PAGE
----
It’s extremely rewarding to play a strong female lead, someone who on the surface is ambitious, intelligent, devoted to her family’s well being and traditions yet is also deeply flawed with universal personal struggles. I love Jenny’s fierce loyalty, perseverance, and tenacity in protecting her loved ones. I love the feedback we’ve gotten: Asian Americans sharing the same struggles of juggling family values, difficulty expressing love and affection towards their relatives, all the while living in western culture.

  • Jenny must deal with the pressures of being an ideal Chinese daughter and carries a lot of the burden of her family’s expectations. If you were Jenny in real life, how would you feel your way through a similar situation?

This doesn’t apply to everyone, but in my experience, I’ve learned that in American culture, you are on your own once you reach the age of eighteen: the year into adulthood. Your parents stop supporting you, and for many, will no longer be responsible for your educational financial needs. You move out after college, and start your own life, visiting your parents occasionally on holidays.

In Chinese culture, in my experience at least, your parents take care of you until you are able to take care of yourself. They will pay for your education and your rent until you are on your own two feet— in which then the tables will turn. My generation and before, many “established” kids will to send money back home, visit often, have weekly dim sum with family, and take care of their parents until the end because to us it is paying them back for giving us the gift of life. It might sound quite dramatic to some, and I obviously can’t speak for everyone since our lives differ under different circumstances. But, this I believe in with the core of who I am, of where I came from, and I live it with pride.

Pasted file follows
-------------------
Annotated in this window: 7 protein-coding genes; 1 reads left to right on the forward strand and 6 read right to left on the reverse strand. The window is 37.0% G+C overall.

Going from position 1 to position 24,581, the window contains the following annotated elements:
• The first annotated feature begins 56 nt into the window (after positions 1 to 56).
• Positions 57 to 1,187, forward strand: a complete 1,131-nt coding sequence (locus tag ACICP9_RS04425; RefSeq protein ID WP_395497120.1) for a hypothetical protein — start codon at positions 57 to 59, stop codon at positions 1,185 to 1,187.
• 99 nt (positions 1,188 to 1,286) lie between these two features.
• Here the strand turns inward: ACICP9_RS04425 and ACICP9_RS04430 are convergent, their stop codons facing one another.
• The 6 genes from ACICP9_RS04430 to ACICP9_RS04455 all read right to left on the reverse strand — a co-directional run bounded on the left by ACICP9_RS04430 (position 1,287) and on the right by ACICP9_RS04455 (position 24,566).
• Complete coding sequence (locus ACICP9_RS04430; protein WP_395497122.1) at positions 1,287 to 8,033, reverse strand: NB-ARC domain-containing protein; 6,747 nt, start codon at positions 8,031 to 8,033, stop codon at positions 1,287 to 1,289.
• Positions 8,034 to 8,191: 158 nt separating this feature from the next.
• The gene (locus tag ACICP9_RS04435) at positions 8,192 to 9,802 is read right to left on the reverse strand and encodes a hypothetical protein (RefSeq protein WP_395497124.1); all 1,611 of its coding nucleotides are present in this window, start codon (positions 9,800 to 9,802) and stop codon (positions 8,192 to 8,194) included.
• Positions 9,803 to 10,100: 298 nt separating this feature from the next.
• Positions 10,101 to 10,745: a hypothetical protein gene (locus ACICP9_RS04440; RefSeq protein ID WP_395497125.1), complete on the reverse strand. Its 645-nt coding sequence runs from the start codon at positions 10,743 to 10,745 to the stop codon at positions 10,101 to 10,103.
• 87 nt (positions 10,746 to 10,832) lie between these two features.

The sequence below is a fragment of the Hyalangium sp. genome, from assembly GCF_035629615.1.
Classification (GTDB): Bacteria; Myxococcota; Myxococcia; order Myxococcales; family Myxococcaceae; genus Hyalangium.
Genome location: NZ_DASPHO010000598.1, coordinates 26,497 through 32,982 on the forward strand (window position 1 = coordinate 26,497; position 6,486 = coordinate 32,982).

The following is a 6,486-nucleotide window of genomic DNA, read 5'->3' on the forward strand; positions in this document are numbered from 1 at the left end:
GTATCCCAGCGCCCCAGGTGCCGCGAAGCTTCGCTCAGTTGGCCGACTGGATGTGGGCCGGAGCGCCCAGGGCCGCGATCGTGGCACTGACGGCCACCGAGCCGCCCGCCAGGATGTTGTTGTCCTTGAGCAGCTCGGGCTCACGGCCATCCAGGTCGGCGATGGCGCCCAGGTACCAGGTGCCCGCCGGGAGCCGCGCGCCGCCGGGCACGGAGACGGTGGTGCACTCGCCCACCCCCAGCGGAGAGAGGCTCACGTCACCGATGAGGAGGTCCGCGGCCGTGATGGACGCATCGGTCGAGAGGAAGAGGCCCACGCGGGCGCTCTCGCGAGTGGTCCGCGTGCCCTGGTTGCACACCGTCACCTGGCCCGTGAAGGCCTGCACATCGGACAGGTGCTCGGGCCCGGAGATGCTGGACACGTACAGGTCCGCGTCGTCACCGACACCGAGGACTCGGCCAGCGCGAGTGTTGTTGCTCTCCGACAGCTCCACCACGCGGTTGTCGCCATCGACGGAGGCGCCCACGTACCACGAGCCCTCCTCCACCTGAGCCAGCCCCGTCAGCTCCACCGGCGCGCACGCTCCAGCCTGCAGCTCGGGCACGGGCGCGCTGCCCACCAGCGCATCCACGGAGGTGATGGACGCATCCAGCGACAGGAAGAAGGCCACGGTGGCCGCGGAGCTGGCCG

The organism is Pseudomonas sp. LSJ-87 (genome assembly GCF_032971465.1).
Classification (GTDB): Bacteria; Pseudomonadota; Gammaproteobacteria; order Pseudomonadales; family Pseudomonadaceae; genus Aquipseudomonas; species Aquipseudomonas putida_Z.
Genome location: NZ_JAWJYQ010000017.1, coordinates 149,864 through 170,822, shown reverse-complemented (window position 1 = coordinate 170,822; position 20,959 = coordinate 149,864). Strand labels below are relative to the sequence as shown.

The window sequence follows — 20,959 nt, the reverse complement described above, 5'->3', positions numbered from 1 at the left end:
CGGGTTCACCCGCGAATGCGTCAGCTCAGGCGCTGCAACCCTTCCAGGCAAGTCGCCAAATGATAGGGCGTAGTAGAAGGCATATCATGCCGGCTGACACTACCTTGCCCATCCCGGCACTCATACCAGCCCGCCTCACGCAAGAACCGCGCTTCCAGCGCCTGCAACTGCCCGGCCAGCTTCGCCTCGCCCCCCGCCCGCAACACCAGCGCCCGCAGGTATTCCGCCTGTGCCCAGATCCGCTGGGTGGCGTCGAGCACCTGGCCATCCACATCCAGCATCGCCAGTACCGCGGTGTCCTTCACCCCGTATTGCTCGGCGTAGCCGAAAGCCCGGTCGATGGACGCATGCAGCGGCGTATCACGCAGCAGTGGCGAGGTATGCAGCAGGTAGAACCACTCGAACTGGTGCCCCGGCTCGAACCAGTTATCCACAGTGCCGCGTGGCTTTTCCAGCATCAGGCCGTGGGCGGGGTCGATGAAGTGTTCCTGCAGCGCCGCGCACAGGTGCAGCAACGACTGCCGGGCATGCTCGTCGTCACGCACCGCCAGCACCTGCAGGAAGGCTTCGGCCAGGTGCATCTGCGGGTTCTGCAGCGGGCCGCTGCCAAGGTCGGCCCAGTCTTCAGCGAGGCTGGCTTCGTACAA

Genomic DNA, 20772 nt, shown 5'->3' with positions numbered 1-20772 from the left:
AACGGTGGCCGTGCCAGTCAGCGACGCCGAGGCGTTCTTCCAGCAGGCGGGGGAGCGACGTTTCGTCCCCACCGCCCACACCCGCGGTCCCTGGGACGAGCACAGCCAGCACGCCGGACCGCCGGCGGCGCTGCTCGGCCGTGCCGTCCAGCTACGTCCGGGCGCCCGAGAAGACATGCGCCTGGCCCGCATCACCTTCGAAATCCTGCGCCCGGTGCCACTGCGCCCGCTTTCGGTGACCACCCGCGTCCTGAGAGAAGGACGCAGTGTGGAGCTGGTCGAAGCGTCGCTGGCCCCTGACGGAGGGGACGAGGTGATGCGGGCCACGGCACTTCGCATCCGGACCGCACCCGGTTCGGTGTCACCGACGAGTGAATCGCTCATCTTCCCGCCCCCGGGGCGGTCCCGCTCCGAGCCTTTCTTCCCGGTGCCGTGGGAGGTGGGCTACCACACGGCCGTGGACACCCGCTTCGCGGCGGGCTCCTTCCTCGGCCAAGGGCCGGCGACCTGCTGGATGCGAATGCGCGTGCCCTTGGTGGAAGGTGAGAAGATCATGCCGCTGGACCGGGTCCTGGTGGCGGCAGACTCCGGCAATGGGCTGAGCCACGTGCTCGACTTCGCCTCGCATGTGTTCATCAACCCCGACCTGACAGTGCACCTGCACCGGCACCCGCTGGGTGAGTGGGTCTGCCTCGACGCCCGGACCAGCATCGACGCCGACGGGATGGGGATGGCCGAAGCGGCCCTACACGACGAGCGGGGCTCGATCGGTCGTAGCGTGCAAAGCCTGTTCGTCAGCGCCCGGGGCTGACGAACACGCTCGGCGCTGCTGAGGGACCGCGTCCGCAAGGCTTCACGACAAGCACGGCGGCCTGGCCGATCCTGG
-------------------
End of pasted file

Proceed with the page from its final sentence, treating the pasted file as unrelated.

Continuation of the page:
• The show follows Kai, a chef who finds out he is a Wu Assassin, a group chosen to fight the ones abusing the Wu powers, the evil Triad. What role do the Wu Assassins and the Triad play in Jenny’s life?

Hah! I can’t tell you that! You’d have to watch it!

  • What is Jenny’s relationship with martial arts?

Jenny, Kai, Lu Xin, and Tommy grew up together and all trained in martial arts. Each character has their own style, Jenny being in MMA. It is her outlet, and she participates in underground fight clubs to burn off suppressed anger from being the responsible one her family dumps everything on.

  • Jenny and her brother Tommy have a love/hate relationship, as she is very composed, and he has a hard time maintaining stability in his life. What are Jenny’s feelings about Tommy?